Using Social Media
Social media provides a set of tools for communication, framing and reframing, movement building, organizing, and efforts to change popular culture and to transform or interrupt cultural racism. For example, The Joint Religious Legislative Coalition (involved with interfaith social justice advocacy) offers this insight into the use of social media for community organizing: “Good organizing is all about building relationships so that you have a network of supporters who will back you up when you need to get something done. … Though online organizing can never replace in-person connections, it can help you build a much larger audience than you could do in person and is a quick and easy way to get information out to many people at once.” (Hyperlink)
Like any tool, social media has pros and cons for racial equity work. On the plus side, the opportunity exists for people who like the message to send it out to their networks, thus “multiplying” its reach and perhaps connecting organizations with new and useful networks. On the negative side, as with many media channels, it is difficult to control who sees or does not see the information, particularly as it is being multiplied. And, as everyone has seen many times, the anonymity of social media seems to invite a great deal of hate speech. Some research also indicates that social networking is better at connecting with and entertaining people than at motivating them to act, and particularly, to take sustained action. This section has examples of ways in which groups are using social media in their racial equity work.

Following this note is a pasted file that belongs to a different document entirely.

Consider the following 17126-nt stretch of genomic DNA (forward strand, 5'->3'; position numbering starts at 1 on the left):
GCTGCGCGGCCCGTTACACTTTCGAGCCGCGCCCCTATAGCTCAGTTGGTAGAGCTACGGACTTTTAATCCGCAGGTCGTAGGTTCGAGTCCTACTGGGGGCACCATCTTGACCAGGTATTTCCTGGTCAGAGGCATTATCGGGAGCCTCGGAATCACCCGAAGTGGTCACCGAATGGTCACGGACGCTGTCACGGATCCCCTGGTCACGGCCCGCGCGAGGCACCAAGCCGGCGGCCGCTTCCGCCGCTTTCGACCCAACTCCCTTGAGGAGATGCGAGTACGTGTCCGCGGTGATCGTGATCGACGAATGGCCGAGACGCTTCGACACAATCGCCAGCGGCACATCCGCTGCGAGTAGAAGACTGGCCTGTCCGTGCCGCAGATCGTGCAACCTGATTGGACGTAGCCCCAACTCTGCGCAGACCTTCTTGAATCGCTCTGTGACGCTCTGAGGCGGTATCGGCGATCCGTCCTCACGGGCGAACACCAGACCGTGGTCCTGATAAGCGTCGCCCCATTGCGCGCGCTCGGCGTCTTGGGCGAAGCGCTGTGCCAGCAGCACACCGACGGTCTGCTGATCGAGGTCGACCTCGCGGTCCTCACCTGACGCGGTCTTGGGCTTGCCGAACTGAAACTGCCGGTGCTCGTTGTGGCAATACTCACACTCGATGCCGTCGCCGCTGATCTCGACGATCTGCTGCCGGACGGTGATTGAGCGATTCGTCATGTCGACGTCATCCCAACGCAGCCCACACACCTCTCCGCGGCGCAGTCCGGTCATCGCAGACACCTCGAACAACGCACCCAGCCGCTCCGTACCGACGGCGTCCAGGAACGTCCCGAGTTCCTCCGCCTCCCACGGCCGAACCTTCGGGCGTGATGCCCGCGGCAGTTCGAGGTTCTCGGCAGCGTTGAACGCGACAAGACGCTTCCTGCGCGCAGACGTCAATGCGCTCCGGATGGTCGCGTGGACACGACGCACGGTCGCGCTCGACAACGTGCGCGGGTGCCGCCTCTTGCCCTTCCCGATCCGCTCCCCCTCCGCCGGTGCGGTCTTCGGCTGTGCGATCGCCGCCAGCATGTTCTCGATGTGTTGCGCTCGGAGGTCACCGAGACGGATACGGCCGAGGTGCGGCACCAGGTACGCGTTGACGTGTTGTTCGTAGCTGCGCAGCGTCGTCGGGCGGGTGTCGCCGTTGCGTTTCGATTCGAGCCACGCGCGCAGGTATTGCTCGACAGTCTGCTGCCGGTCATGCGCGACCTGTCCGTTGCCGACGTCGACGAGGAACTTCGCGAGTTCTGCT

- Beyond Message Boards: Ideas for New Communities
- Trayvon Martin, Racism and Social Media
- Race, Racism and Social Networking
- Social Policy Media Policy Workbook
- Tweeting the Revolution: Social Media
- Nonprofit Social Media Policy Workbook
- Witness: See It, Film it, Change It
- Trauma, Resilience and #BlackLivesMatter: How do Racism and Trauma Intersect in Social Media Conversations?